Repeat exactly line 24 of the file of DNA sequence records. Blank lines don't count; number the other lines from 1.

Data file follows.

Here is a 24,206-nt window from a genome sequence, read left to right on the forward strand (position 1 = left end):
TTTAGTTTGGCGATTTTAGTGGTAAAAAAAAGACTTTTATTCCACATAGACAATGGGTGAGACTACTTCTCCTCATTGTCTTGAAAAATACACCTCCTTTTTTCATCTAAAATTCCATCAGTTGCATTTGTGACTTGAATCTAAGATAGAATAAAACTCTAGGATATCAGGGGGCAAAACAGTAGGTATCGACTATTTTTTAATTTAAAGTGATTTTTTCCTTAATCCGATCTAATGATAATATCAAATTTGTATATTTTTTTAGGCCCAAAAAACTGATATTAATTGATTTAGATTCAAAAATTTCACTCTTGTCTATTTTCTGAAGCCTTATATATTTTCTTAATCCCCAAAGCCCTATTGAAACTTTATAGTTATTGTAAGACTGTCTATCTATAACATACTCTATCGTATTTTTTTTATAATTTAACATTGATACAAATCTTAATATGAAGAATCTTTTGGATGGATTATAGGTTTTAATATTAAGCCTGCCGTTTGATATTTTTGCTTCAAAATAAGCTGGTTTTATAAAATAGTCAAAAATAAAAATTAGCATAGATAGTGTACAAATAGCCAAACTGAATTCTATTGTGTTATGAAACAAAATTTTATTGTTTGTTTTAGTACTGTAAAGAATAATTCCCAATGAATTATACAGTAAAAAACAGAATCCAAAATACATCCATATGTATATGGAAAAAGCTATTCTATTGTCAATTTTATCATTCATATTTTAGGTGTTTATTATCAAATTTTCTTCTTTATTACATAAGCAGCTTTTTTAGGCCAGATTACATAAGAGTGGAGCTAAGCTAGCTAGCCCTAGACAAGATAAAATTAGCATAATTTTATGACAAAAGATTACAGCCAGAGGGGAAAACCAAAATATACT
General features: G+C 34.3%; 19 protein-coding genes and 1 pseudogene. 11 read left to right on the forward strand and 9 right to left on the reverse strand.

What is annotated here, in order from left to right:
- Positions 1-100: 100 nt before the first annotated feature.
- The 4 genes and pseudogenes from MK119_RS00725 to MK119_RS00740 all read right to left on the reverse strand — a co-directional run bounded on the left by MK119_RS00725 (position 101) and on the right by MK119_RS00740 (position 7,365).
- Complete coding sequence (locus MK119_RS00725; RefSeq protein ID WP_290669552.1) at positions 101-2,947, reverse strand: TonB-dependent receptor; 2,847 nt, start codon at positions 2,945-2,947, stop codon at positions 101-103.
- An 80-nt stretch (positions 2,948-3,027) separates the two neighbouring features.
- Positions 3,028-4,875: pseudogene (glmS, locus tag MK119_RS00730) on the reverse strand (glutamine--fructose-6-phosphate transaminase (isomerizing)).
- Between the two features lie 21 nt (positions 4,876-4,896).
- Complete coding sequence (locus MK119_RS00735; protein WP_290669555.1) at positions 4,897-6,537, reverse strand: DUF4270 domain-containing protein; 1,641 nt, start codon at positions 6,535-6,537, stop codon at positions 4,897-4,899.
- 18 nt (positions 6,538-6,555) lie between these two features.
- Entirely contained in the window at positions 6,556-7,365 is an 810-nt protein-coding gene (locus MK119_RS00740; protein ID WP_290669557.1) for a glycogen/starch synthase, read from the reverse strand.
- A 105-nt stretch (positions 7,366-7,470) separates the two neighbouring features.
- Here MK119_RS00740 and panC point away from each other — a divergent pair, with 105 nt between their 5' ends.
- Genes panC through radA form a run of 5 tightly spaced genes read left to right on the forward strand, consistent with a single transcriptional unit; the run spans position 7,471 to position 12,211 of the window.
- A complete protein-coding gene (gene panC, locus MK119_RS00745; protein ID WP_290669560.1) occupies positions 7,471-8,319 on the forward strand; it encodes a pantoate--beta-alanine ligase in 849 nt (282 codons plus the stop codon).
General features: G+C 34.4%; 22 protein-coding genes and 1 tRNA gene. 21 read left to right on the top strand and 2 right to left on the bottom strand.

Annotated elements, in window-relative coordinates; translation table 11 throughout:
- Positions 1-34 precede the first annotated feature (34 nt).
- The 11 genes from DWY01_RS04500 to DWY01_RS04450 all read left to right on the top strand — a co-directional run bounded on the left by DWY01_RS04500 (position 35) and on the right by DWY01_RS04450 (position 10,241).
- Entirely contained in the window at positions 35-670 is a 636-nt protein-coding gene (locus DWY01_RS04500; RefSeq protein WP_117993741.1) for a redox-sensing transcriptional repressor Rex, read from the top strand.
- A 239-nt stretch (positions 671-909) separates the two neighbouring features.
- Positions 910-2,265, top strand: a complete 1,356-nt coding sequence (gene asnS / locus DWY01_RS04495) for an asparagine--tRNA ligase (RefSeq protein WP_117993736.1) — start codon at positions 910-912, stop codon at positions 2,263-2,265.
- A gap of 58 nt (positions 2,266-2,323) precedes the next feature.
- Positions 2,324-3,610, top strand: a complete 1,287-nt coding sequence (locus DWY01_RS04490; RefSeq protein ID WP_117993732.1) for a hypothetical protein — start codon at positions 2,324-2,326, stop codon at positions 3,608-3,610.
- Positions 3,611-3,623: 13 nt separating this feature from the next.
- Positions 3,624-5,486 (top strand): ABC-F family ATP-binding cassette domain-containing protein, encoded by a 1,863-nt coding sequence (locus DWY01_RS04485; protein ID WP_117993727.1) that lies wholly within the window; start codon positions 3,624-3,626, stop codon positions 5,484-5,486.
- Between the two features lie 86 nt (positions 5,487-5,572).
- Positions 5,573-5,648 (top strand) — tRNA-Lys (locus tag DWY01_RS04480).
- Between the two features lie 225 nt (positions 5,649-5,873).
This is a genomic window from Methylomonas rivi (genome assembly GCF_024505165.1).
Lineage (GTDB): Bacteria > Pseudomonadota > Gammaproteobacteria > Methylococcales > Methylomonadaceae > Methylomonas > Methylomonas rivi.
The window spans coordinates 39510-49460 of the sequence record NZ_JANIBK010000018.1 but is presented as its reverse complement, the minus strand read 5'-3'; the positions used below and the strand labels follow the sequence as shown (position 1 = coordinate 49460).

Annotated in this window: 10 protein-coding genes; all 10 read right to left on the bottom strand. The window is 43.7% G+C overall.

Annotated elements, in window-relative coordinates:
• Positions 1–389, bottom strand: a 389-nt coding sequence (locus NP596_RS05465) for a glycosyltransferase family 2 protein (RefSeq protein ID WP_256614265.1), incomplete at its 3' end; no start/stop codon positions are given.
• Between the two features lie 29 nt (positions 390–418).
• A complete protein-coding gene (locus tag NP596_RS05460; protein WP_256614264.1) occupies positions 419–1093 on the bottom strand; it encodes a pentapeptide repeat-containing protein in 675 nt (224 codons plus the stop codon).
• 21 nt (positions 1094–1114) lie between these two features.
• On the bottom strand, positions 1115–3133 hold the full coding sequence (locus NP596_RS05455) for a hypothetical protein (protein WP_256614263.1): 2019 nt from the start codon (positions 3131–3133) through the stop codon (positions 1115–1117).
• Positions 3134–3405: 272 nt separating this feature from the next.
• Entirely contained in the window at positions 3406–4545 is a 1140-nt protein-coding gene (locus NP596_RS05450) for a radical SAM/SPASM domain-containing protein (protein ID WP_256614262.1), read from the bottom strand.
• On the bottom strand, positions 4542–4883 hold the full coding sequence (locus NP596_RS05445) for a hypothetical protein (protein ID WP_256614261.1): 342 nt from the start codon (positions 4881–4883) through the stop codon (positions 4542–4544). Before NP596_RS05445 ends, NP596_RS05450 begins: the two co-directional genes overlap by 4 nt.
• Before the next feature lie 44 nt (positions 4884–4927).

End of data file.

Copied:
- Positions 910-2,265, top strand: a complete 1,356-nt coding sequence (gene asnS / locus DWY01_RS04495) for an asparagine--tRNA ligase (RefSeq protein WP_117993736.1) — start codon at positions 910-912, stop codon at positions 2,263-2,265.